People interact with computers and electronic devices as a matter of course, but perceptual intelligence wants to go beyond that. The aim is for machines to perceive what human beings do around them, helping people make decisions or anticipating their needs.
Cognitive technology can understand, reason and learn. It analyzes thousands of pieces of data and, more importantly, is capable of giving the data a meaning by finding relating them to each other. But how far can it go?
What for some may appear science fiction is in fact already a reality applied in many fields. Alejandro Campos, a technical Microsoft evangelist, explained at the event Disruptive 2016 the possibilities of cognitive systems for users, developers and companies. He gave simple and practical explanations that illustrated how the system can be integrated into the most diverse applications. Let’s look at some of them.
Cognitive services are used, for example, to analyze images. They allow you to detect whether the picture is of a man or woman, the person’s age, or whether the content is violent or for adults only. Once the attributes of the image have been determined, the system describes it with tags. This allows it to be categorized and determines its subsequent use.
But the analysis can be much more detailed. Once someone’s image has been tagged for the first time, a full name can be put to it from then on. For example, if your smartphone puts names to the faces that appear in a family photo you have just taken, that is cognitive technology at work. To say nothing of Facebook, where cognitive recognition is the order of the day. And the same can be applied to famous people or dignitaries: recognized, identified…. and tagged!
That’s not the only thing. Perceptual intelligence detects emotions. Systems are capable of capturing whether people depicted are happy, content, angry… A good example of its application is this surprising Microsoft video, which shows how a blind person discovers a “new dimension” thanks to glasses with an integrated cognitive system: they are able to know who is around you, what they are doing and even detects their emotions or the movement of objects.
Cognitive technology is also able to help a company’s organization. One example is how the systems can recognize the language and register (colloquial, cultured) being used, then classify and assign it to a category. This can be useful for organizing a business, as the system is capable of recognizing invoices and classifying them in the section allocated to accounting, for example.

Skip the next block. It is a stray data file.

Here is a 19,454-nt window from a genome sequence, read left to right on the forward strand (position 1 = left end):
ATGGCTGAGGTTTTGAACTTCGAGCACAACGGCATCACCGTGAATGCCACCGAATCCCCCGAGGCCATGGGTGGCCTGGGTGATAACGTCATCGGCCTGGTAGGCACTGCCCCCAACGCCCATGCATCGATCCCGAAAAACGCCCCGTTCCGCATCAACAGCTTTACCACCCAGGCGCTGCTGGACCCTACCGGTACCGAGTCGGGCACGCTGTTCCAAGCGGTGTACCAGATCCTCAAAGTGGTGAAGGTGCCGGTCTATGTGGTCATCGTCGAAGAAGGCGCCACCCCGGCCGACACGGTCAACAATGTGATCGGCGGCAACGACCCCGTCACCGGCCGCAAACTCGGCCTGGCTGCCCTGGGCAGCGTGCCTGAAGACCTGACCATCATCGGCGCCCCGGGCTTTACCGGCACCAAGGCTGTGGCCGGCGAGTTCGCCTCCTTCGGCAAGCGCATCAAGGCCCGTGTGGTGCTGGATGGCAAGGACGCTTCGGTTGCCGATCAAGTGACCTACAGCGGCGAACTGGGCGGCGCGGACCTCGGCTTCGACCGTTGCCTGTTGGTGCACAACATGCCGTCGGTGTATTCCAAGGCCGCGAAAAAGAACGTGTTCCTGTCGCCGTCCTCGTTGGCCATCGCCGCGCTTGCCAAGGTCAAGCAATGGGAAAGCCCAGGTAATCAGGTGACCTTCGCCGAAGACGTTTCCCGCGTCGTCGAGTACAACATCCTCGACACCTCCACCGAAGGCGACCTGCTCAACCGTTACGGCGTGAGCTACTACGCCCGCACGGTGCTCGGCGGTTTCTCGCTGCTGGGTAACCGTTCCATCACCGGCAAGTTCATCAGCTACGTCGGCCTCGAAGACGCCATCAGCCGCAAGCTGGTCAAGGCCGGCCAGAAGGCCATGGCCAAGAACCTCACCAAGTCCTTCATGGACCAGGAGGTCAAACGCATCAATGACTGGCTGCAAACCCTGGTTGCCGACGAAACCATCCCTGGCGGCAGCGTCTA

Another use that the Microsoft evangelist highlighted was cognitive systems in sales. For example, if I look at a shop window, the cognitive systems will be able to detect whether I am happy, whether I am a man or woman, and whether something in the store interests me. Information of this kind is very useful and will allow those responsible for sales to make an offer to the person in real time, either by sending a message to his or her phone or via a screen in the store.
Cognitive recognition is the order of the day
Perceptual intelligence also takes language and speech notes. The services are capable of converting what we say into text and vice versa. This is very useful if you want to save time or, for example, record customer orders made by phone in a restaurant offering a home-delivery service.
As in the case of images, they detect and relate audio messages so they can connect a person to his or her voice. They can also carry out a syntactical analysis of texts to indicate their important parts.
Another of the points highlighted by Campos was the services called “bots” (a contraction of “robot”), which are computer programs capable of talking to people. The progress in artificial intelligence is developing machines capable of talking to human beings in a natural language; machines that are becoming increasingly like ourselves.
Cognitive technology is able to help people and companies
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